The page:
+ Robust it's survived crappy weather and seems reliable.

+ Long enough (1.2m) cable to wrap around things.

+ Detects being whacked (tested) or if the cable is cut (not tested).

+ Hasn't given me grief with false alarms and can be used without the alarm when needed e.g. on back of car rack

+ Costs £26 and weighs in at 449g.

Avatar
Freetime101 [52 posts] 8 months ago
0 likes
nniff wrote:

The thing about attaching a bike to something with a zip lock and a pedal is that it's a pain to get to to cut off and doesn't easily twist itself up to break and moves if subjected to a fierce tug.  If someone's determined, it's not going to work, but the aim is to stop an opportunist snatch from outside a cafe.  You can also open the front brake and undo the QR to turn an attempted snatch into a complete fiasco

Good point, never really thought about locking a pedal as opposed to the frame but for a quick stop you're right - probably more of a faff to undo than the frame...

Avatar
Freetime101 [52 posts] 8 months ago
2 likes
Team EPO wrote:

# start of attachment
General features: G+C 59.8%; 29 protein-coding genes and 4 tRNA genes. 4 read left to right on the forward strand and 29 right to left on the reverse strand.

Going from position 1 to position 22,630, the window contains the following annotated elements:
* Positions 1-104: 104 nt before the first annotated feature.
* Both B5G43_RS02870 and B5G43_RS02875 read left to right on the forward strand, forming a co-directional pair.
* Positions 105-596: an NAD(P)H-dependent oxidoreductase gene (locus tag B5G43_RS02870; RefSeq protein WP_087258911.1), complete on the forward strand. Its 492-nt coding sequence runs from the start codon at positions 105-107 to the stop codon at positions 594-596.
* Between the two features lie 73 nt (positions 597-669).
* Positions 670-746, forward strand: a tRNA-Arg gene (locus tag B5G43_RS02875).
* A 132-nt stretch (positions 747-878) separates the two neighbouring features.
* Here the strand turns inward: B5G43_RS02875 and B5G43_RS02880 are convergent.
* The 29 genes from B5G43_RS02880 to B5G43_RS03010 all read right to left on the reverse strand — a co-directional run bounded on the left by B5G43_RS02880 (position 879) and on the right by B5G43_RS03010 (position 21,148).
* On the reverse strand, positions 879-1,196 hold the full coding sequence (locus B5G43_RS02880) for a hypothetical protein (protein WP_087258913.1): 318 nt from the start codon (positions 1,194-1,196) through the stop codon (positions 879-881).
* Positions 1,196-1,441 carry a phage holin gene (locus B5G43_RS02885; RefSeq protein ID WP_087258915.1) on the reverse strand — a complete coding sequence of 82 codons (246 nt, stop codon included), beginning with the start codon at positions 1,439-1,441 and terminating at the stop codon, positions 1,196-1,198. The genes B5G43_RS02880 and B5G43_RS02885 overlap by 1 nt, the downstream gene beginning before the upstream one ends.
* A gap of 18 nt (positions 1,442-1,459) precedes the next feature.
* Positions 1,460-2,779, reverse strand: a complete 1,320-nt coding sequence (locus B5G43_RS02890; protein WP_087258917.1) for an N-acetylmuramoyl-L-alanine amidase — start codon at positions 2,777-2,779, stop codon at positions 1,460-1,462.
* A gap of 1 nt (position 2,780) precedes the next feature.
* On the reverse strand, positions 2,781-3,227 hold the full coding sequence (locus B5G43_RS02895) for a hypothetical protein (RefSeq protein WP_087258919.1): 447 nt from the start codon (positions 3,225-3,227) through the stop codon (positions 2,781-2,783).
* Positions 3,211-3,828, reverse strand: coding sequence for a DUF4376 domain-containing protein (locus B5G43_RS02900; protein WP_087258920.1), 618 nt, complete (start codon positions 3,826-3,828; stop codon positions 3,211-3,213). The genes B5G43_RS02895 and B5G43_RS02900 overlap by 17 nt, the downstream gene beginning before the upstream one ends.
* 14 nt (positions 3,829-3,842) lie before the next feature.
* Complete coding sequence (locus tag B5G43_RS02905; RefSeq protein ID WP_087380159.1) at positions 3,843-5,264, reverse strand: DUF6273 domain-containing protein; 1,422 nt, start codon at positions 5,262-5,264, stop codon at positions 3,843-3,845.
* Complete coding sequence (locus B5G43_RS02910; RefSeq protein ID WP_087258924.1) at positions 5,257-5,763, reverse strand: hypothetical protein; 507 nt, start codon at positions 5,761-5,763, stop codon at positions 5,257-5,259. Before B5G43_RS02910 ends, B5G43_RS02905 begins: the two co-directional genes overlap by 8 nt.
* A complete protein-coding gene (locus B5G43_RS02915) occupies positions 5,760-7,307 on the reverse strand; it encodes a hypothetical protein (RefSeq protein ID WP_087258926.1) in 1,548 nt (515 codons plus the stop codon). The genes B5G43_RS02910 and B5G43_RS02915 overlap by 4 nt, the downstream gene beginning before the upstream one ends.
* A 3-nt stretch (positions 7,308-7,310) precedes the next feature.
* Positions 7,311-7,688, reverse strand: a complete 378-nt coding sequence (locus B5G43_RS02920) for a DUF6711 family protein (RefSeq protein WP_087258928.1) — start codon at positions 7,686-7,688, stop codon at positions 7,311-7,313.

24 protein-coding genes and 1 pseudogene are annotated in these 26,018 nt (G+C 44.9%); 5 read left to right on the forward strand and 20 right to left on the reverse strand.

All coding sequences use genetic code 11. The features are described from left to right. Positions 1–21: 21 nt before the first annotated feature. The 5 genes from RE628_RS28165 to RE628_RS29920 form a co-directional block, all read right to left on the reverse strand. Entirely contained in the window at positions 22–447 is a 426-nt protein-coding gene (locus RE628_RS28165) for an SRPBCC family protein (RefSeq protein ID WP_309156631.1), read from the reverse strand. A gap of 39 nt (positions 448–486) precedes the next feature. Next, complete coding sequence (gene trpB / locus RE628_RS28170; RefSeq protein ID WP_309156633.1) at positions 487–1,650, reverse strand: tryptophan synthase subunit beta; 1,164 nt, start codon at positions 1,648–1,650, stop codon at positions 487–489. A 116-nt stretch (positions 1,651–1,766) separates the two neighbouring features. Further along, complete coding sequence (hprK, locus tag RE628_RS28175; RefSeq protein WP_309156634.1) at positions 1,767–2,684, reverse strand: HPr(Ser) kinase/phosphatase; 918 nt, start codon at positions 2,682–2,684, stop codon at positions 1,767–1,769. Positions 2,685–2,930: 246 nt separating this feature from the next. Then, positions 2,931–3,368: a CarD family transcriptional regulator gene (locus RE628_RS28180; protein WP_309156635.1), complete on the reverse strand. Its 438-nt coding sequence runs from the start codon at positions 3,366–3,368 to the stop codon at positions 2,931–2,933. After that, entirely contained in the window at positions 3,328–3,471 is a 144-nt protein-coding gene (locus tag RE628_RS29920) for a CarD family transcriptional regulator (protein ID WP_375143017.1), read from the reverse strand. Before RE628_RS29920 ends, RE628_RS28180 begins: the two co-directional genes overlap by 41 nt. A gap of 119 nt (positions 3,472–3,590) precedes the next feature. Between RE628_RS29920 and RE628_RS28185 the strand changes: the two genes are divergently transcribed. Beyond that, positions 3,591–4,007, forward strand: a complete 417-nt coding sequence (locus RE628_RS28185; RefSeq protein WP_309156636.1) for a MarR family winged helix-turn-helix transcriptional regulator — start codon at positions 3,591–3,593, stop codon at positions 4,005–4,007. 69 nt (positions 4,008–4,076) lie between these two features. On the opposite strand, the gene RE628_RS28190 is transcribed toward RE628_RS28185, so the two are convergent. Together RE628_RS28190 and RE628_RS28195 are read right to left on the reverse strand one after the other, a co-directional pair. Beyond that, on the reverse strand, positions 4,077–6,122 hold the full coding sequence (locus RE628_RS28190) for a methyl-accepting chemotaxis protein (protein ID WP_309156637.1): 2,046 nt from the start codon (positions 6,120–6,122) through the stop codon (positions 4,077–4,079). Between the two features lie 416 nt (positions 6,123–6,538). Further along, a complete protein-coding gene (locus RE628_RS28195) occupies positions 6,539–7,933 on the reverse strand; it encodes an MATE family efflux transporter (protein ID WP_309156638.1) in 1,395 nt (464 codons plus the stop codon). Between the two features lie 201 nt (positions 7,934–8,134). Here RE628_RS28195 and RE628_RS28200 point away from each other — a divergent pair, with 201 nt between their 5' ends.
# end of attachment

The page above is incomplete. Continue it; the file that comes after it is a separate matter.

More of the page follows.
One thing I have learnt from the local skanks is put your bike upside down and in the hardest gear to make a swift steal a bit slower.

And scratch my shifters?!  4

Avatar
Freetime101 [52 posts] 8 months ago
0 likes

There have been a few suggestions for the hiplok - whilst not the most secure it does seem to fit the bill as a small, light lock - might just place an order!

Avatar
cougie [91 posts] 8 months ago
1 like

Never locked my bikes up at the cafe.  Just choose better places to stop. 

Avatar
Freetime101 [52 posts] 8 months ago
0 likes
cougie wrote:

Never locked my bikes up at the cafe.  Just choose better places to stop. 

It's more for peace of mind than anything else to be honest!

Avatar
Simon E [3868 posts] 8 months ago
1 like
cougie wrote:

Never locked my bikes up at the cafe.  Just choose better places to stop. 

That's really not helpful!

I don't know about you but I can't choose a "better" place to leave my bike if I ride into town or stop during a ride, it will have to be parked in a public place.

Unless you are good friends with a shop/cafe proprietor who has a secure facility then a safe location for an unlocked bike doesn't exist. Insurers won't consider a claim if your bike isn't locked to something solid.

Avatar
kevvjj [485 posts] 8 months ago
0 likes

I've had one of these for two years now. Perfect for cafe stops.

https://www.bikeradar.com/road/news/article/ottolocks-go-anywhere-bike-l...

They're not cheap but amazingly compact and light, mine wieghs 148g

Avatar
fenix [1209 posts] 8 months ago
0 likes
Simon E wrote:
cougie wrote:

Never locked my bikes up at the cafe.  Just choose better places to stop. 

That's really not helpful!

I don't know about you but I can't choose a "better" place to leave my bike if I ride into town or stop during a ride, it will have to be parked in a public place.